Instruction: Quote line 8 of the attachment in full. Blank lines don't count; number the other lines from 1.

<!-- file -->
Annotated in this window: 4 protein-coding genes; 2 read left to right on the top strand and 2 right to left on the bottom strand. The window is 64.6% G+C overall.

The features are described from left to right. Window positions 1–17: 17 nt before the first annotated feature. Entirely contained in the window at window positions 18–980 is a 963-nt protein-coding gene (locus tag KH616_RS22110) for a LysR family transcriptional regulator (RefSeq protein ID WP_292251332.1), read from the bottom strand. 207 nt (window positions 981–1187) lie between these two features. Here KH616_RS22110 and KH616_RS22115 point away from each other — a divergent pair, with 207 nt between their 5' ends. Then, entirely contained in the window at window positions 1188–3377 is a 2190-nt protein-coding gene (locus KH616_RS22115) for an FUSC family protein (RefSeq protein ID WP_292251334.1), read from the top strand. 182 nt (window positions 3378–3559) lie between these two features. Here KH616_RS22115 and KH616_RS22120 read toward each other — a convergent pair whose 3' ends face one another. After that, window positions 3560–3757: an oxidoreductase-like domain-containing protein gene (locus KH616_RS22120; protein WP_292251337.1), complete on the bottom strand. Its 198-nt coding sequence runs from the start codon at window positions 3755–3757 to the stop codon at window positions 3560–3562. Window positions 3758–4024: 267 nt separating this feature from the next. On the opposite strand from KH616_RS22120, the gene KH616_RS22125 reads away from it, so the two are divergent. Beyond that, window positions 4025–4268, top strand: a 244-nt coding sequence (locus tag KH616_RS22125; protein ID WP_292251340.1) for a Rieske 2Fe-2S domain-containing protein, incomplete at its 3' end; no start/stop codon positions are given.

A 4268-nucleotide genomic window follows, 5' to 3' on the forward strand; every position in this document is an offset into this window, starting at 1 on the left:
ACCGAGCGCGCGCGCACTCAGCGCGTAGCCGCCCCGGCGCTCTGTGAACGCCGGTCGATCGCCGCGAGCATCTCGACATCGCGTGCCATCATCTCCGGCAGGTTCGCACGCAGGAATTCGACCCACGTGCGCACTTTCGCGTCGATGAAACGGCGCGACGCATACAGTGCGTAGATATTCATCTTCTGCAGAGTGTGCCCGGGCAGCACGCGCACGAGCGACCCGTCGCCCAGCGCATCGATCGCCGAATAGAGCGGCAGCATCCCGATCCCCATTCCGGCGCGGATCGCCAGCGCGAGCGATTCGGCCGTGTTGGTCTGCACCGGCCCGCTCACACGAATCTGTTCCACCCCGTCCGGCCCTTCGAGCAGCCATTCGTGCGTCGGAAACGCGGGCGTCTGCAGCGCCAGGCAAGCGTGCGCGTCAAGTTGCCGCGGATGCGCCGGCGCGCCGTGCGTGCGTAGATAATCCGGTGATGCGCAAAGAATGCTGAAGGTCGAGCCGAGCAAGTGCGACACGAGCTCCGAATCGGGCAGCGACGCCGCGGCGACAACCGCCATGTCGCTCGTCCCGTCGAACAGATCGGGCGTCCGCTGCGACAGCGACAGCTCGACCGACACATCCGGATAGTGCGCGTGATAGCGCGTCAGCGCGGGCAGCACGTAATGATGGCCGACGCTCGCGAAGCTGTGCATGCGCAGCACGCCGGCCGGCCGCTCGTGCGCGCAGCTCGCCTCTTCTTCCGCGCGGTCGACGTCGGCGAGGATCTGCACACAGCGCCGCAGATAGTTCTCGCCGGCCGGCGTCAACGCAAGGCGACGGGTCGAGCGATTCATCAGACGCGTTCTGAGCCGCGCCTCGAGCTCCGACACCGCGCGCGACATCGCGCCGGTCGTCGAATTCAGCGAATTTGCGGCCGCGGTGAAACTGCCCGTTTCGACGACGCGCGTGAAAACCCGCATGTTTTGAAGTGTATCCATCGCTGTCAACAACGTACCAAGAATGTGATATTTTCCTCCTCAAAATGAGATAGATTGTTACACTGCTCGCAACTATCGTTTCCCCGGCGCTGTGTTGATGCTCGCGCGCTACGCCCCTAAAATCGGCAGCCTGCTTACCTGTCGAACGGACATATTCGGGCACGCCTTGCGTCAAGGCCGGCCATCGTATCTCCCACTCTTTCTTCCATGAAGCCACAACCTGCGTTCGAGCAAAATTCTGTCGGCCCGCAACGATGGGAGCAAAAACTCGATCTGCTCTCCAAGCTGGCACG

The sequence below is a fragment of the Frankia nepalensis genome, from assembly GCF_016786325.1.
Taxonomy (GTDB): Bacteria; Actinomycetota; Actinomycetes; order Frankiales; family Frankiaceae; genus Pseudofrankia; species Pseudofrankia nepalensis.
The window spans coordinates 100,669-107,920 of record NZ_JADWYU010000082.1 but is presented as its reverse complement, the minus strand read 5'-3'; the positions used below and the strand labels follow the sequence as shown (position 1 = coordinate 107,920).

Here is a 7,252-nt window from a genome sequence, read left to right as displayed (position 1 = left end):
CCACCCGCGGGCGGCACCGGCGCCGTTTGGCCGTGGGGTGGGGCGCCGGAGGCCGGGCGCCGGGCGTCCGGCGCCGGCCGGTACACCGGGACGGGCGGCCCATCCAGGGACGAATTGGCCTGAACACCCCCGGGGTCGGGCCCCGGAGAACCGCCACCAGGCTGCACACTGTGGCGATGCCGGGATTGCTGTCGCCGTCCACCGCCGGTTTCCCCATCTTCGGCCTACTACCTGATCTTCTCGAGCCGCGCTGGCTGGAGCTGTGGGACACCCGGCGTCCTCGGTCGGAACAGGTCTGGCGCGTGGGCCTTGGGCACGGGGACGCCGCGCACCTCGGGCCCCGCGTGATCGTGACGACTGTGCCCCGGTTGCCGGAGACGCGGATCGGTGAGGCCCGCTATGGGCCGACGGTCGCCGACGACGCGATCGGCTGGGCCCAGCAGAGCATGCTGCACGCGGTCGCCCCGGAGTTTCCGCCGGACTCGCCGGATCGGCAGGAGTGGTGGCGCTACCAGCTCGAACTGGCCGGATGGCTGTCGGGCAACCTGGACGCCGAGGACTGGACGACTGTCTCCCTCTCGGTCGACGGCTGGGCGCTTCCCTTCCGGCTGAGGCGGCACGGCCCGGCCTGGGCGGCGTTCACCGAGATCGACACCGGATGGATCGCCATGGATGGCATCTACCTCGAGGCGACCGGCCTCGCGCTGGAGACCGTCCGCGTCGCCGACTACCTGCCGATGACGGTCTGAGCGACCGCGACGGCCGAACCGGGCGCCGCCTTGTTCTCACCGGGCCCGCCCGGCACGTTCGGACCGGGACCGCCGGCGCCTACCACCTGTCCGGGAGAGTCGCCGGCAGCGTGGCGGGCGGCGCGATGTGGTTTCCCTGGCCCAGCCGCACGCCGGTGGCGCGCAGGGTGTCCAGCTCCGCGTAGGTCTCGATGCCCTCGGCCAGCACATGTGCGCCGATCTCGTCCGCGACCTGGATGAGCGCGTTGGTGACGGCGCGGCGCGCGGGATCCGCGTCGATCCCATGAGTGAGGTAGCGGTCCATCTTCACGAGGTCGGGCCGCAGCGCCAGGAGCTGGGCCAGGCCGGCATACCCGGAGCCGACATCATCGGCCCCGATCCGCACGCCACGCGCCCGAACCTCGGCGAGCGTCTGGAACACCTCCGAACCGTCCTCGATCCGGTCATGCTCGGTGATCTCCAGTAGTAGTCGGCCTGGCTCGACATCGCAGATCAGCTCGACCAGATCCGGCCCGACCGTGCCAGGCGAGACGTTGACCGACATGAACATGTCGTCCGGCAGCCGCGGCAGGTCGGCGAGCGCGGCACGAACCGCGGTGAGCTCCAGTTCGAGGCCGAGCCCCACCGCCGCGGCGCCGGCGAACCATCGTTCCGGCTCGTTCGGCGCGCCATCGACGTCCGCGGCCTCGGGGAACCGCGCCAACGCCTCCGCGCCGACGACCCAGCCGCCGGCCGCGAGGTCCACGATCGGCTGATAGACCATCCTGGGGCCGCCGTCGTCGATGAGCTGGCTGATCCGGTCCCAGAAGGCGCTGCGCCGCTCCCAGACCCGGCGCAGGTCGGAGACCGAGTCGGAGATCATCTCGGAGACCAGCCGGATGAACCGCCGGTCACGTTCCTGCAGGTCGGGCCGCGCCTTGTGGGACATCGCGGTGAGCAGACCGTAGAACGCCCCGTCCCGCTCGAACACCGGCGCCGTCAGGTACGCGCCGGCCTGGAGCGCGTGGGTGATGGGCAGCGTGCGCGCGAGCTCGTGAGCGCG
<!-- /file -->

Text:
Here is a 7,252-nt window from a genome sequence, read left to right as displayed (position 1 = left end):